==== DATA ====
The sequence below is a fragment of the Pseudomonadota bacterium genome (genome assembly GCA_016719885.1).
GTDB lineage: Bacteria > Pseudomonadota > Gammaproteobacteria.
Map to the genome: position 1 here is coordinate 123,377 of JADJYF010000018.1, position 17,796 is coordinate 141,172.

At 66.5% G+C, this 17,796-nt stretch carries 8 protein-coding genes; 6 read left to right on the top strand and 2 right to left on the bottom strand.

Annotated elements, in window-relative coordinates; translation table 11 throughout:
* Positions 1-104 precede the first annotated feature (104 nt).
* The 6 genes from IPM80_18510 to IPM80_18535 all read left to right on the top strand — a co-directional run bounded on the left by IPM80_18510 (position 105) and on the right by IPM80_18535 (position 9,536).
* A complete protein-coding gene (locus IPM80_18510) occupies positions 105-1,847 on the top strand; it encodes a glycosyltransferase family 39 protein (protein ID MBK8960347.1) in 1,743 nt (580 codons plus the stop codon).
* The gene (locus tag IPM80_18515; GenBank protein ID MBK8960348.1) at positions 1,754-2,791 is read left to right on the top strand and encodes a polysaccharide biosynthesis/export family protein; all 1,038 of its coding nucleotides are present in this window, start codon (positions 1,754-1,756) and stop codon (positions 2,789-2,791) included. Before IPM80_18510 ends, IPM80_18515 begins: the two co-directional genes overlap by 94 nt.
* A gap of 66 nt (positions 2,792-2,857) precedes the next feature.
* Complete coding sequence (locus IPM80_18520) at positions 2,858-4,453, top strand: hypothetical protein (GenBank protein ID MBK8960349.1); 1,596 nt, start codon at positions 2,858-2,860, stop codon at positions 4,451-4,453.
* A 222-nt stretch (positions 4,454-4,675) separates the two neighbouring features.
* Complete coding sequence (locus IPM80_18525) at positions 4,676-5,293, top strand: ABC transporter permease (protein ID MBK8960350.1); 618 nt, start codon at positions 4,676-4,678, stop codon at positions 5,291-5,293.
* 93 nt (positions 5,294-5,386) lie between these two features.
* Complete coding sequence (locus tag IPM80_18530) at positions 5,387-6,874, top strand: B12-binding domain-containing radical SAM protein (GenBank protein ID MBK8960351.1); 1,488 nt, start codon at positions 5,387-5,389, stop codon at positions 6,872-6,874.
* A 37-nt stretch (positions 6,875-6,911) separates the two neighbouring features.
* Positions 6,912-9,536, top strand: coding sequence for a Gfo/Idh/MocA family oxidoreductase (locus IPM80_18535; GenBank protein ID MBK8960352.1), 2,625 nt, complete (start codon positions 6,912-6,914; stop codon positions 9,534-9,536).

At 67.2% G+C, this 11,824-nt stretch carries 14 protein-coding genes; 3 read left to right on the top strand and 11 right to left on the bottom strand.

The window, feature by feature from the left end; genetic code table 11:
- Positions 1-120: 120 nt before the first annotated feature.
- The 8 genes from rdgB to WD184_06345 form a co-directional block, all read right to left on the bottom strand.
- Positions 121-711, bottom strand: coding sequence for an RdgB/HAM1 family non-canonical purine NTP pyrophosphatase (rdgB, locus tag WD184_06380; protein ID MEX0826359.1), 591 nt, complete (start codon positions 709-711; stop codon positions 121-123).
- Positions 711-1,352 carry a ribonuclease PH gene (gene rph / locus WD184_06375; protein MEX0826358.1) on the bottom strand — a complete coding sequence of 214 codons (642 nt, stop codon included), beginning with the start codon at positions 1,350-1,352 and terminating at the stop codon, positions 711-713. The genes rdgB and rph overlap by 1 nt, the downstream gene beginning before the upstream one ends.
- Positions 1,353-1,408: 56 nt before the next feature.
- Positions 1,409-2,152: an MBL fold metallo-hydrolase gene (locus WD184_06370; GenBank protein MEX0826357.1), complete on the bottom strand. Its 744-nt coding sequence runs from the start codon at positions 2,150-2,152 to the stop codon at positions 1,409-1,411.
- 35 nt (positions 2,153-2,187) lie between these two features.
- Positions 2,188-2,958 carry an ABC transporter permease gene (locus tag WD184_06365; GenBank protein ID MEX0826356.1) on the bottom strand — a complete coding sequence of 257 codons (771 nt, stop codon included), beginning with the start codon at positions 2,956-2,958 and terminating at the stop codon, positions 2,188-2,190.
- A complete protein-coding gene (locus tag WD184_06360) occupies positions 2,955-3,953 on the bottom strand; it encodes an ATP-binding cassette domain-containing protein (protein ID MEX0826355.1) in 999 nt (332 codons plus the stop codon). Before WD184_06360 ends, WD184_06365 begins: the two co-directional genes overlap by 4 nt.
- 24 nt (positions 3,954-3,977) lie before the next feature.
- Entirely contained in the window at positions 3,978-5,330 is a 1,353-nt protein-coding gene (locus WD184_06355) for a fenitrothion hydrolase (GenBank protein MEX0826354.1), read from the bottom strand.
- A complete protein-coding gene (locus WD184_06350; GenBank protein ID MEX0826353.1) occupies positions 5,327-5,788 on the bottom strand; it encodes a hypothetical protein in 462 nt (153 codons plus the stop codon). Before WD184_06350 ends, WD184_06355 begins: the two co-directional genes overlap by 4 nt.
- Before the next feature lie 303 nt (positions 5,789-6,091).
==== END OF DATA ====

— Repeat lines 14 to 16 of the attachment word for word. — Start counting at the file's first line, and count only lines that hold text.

* 93 nt (positions 5,294-5,386) lie between these two features.
* Complete coding sequence (locus tag IPM80_18530) at positions 5,387-6,874, top strand: B12-binding domain-containing radical SAM protein (GenBank protein ID MBK8960351.1); 1,488 nt, start codon at positions 5,387-5,389, stop codon at positions 6,872-6,874.
* A 37-nt stretch (positions 6,875-6,911) separates the two neighbouring features.